New information regarding violence at Music Monday.
As I present part three of this incident report from the Music Monday series, I am reminded about how many situations like this that I’ve come across during my years as a performer and nightclub manager. Never in my wildest dreams would I have thought that this sort of thing could or would happen at an event such as what happened at the Monday Night Music Series that took place at the Bellevue Ave. branch of the Montclair Public Library. Part III of the incident report really brings home just how dangerous this could have been.
The lady was yelling “Shut it down! Shut it down!” into the mic, though she held it the wrong way, so her sound didn’t come through very coherently. Jon pulled her off the mic and took it away, at which point she immediately ran for another performer’s mic and tried to do the exact same thing. I pulled her off the mic this time, and told her she was way out of line and needed to leave. She suddenly noticed the camera of the band’s videographer, and abruptly began dancing, perhaps as if to pretend for the recording device that her attempted assault had merely been some kind of mosh-pit move. Again, I asked her to leave, and took out my phone. She said, “Go ahead! Call the cops! I already called them and they’re coming here to shut you down!” I decided to take her advice and call the Montclair Police.
I stepped over to the corner of St. Cassian’s Church sidewalk and called the police. I explained who I was and that there was a woman at the Music Monday Bellevue Library event who was behaving violently and I was concerned for the performers’ and patrons’ safety, and wanted her escorted away. The officer on the other end sounded surprised, and said that someone was already on their way over, and would see to the problem. I thanked him and we hung up.
I went back over to the snack and information table to wait for the police to arrive. A minute or so later, the attacking woman’s husband, appeared wearing a day-glow neon green T-shirt. Frighteningly, he immediately descended upon my table much like the woman had, but amazingly, perhaps a hundred times more violently. He began to scream in my face with an unbelievable and very scary amount of rage. He unleashed a stream of profanity at me, calling me names and using the f-word almost constantly, insulting me personally and raging against the Music Monday event with the unbridled hatred of a mad man.
Jon and I immediately asked him to leave, again and again, but instead he kept screaming at us, and at one point lashed out physically, knocking the “Bucks for Bellevue” donations jug off the table – this was just the first of his many physical attacks. The donations jar went rolling down the plaza as people began to stare at the commotion. Jon and I told him he was out of line and needed to leave, in response to which he lunged forward and trashed the entire snack table. Snacks and drinks went flying everywhere as he continued to roar at us in his rage. Jon told me later that the man had actually threatened him out of nowhere, saying, “I could take you out with one hit!” when he initially came to the table. Once more, Jon told the man to leave, and to my disbelief, the man physically assaulted Jon, grabbing him by the collar and shoulders and pushing him back about 10 feet, as men from the crowd immediately gathered to pull the attacking man off of Jon. Thankfully, Jon says he was not hurt.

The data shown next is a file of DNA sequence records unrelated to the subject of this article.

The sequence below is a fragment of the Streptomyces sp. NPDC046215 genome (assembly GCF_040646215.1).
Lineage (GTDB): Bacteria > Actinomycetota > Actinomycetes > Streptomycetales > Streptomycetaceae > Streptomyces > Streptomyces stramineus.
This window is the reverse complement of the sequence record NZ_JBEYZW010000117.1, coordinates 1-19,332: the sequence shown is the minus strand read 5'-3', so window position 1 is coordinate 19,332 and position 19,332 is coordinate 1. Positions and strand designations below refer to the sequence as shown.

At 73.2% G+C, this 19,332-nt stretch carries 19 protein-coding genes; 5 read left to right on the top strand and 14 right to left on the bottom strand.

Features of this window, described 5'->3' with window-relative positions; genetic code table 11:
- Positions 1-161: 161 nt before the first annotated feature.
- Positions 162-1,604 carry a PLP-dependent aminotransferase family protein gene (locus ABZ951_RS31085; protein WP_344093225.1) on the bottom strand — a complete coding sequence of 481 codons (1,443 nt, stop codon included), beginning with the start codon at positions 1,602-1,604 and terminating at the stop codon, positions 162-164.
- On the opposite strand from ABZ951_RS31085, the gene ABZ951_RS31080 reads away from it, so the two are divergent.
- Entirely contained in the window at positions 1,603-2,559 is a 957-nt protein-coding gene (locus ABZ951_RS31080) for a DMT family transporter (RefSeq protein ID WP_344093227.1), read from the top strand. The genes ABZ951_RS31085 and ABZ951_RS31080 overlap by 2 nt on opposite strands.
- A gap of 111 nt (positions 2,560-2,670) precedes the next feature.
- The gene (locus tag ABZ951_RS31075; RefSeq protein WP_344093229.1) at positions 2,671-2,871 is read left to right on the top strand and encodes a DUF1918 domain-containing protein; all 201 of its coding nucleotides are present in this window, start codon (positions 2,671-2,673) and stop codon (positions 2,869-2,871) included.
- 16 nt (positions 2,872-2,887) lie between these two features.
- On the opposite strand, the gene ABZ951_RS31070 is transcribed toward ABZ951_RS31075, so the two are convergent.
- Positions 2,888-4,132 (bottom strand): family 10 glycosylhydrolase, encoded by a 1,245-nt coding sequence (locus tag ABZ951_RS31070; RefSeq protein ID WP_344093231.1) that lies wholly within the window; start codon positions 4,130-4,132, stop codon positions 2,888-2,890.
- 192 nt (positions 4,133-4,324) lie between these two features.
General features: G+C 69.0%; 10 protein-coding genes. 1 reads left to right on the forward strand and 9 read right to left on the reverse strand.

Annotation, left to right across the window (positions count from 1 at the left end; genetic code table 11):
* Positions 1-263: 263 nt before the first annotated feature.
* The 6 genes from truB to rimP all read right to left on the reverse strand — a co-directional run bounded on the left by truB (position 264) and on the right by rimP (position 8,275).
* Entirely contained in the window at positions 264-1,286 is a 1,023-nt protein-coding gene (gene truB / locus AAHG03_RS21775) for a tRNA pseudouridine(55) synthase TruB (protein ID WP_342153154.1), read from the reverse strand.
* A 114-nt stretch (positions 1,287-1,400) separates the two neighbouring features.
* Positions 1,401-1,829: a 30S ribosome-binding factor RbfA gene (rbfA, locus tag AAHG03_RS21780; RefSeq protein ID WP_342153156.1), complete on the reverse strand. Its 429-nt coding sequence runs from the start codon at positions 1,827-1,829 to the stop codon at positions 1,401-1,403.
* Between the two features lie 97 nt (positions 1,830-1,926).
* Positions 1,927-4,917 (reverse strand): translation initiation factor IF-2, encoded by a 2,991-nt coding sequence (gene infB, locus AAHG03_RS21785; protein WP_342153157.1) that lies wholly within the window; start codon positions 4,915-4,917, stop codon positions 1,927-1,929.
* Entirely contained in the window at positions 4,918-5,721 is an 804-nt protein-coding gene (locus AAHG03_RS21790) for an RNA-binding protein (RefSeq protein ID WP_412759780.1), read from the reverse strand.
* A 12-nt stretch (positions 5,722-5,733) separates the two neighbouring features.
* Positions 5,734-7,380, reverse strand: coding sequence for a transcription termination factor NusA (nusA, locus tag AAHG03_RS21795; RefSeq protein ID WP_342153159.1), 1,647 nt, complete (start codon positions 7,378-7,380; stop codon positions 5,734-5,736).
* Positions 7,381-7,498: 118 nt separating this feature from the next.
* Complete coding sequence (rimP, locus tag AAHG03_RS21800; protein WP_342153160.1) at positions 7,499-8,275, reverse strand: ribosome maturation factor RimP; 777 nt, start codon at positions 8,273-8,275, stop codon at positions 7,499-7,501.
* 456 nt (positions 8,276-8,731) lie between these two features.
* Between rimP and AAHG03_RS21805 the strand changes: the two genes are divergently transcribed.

Two officers arrived, and several people gathered to explain what had happened. The female officer told the attacking man to leave immediately, before they had to arrest him, which he did, thankfully, though the woman stayed behind to complain to the officers about the noise levels. A man emerged from the crowd and identified himself as a lawyer, telling the cops he had seen the whole thing, and the man’s actions legally constituted an assault on Jon’s person. The officers seemed to take this statement seriously, and nodded in consideration at this information.
The female officer asked me to step away as she took the angry woman’s testimony, and I agreed and went back over to the table, which by now Jon had set back up. A little later, the angry woman left, and the female officer asked me to describe what had happened. I gave her the story, explaining I had no objections whatsoever to lowering the volume, and had never wanted nor imagined this kind of trouble coming to Music Mondays. She was very understanding, and said that she had told the couple not to return to Music Mondays, on penalty of being arrested if they did so.
She advised me to turn the volume down for now, which I instructed Ed Carine to do and he complied, and the officer said she saw no reason for us to have to be shut down for a noise violation or anything that drastic. She recommended getting a permit for next year just in case, especially in light of this occurrence, which I thoroughly agreed was a good idea. She acknowledged that we were within the legal time-limits for high noise levels, though she recommended going to the Town Council first thing tomorrow morning, explaining the situation and seeing what they said. She said it might be too late to get a permit for the last few Music Mondays of this year, but depending on the advice of the Town Council, we might be able to perform these last few concerts anyway, perhaps with some kind of noise-regulating stipulations (for example, going acoustic, or perhaps just keeping our decibel level down to a given volume as per the Town Council’s recommendation, whatever that might be).
Check back next week for the final installment about the violence at Music Monday and how the situation is being resolved.